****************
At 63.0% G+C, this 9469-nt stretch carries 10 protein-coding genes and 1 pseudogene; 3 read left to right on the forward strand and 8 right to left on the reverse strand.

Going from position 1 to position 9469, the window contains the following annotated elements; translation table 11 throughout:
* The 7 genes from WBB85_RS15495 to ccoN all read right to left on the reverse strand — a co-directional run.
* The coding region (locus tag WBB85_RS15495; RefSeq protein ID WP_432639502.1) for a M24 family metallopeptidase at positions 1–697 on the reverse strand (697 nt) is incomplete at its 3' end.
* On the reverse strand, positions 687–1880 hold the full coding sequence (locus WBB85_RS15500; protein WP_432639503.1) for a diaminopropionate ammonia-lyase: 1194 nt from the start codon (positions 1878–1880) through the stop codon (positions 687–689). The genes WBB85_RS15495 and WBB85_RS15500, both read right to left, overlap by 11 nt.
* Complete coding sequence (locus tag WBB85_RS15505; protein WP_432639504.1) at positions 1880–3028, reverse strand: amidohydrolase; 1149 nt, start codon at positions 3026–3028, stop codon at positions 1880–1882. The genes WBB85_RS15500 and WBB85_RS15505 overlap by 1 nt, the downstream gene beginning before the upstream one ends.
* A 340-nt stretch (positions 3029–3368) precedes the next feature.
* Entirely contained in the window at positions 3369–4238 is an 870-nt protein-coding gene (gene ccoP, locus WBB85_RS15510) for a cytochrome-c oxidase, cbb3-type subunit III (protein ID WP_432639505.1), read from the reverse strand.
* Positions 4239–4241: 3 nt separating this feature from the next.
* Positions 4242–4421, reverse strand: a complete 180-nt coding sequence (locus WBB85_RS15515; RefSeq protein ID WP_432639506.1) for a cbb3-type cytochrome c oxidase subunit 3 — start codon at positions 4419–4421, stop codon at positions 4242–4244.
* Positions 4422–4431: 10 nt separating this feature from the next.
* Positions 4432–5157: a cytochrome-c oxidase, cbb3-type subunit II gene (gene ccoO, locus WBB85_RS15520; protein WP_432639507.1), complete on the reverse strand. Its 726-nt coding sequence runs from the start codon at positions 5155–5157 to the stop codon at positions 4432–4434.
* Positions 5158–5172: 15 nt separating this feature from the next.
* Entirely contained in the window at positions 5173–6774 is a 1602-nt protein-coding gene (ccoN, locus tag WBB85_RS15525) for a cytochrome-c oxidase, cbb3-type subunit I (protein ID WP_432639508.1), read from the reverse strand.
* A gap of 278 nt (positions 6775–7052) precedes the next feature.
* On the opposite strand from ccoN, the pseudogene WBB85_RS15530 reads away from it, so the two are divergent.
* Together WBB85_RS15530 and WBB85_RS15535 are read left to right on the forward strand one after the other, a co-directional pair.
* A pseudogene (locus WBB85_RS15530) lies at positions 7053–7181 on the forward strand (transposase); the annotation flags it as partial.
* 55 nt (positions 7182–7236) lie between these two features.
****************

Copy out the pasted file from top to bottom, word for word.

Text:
At 63.0% G+C, this 9469-nt stretch carries 10 protein-coding genes and 1 pseudogene; 3 read left to right on the forward strand and 8 right to left on the reverse strand.

Going from position 1 to position 9469, the window contains the following annotated elements; translation table 11 throughout:
* The 7 genes from WBB85_RS15495 to ccoN all read right to left on the reverse strand — a co-directional run.
* The coding region (locus tag WBB85_RS15495; RefSeq protein ID WP_432639502.1) for a M24 family metallopeptidase at positions 1–697 on the reverse strand (697 nt) is incomplete at its 3' end.
* On the reverse strand, positions 687–1880 hold the full coding sequence (locus WBB85_RS15500; protein WP_432639503.1) for a diaminopropionate ammonia-lyase: 1194 nt from the start codon (positions 1878–1880) through the stop codon (positions 687–689). The genes WBB85_RS15495 and WBB85_RS15500, both read right to left, overlap by 11 nt.
* Complete coding sequence (locus tag WBB85_RS15505; protein WP_432639504.1) at positions 1880–3028, reverse strand: amidohydrolase; 1149 nt, start codon at positions 3026–3028, stop codon at positions 1880–1882. The genes WBB85_RS15500 and WBB85_RS15505 overlap by 1 nt, the downstream gene beginning before the upstream one ends.
* A 340-nt stretch (positions 3029–3368) precedes the next feature.
* Entirely contained in the window at positions 3369–4238 is an 870-nt protein-coding gene (gene ccoP, locus WBB85_RS15510) for a cytochrome-c oxidase, cbb3-type subunit III (protein ID WP_432639505.1), read from the reverse strand.
* Positions 4239–4241: 3 nt separating this feature from the next.
* Positions 4242–4421, reverse strand: a complete 180-nt coding sequence (locus WBB85_RS15515; RefSeq protein ID WP_432639506.1) for a cbb3-type cytochrome c oxidase subunit 3 — start codon at positions 4419–4421, stop codon at positions 4242–4244.
* Positions 4422–4431: 10 nt separating this feature from the next.
* Positions 4432–5157: a cytochrome-c oxidase, cbb3-type subunit II gene (gene ccoO, locus WBB85_RS15520; protein WP_432639507.1), complete on the reverse strand. Its 726-nt coding sequence runs from the start codon at positions 5155–5157 to the stop codon at positions 4432–4434.
* Positions 5158–5172: 15 nt separating this feature from the next.
* Entirely contained in the window at positions 5173–6774 is a 1602-nt protein-coding gene (ccoN, locus tag WBB85_RS15525) for a cytochrome-c oxidase, cbb3-type subunit I (protein ID WP_432639508.1), read from the reverse strand.
* A gap of 278 nt (positions 6775–7052) precedes the next feature.
* On the opposite strand from ccoN, the pseudogene WBB85_RS15530 reads away from it, so the two are divergent.
* Together WBB85_RS15530 and WBB85_RS15535 are read left to right on the forward strand one after the other, a co-directional pair.
* A pseudogene (locus WBB85_RS15530) lies at positions 7053–7181 on the forward strand (transposase); the annotation flags it as partial.
* 55 nt (positions 7182–7236) lie between these two features.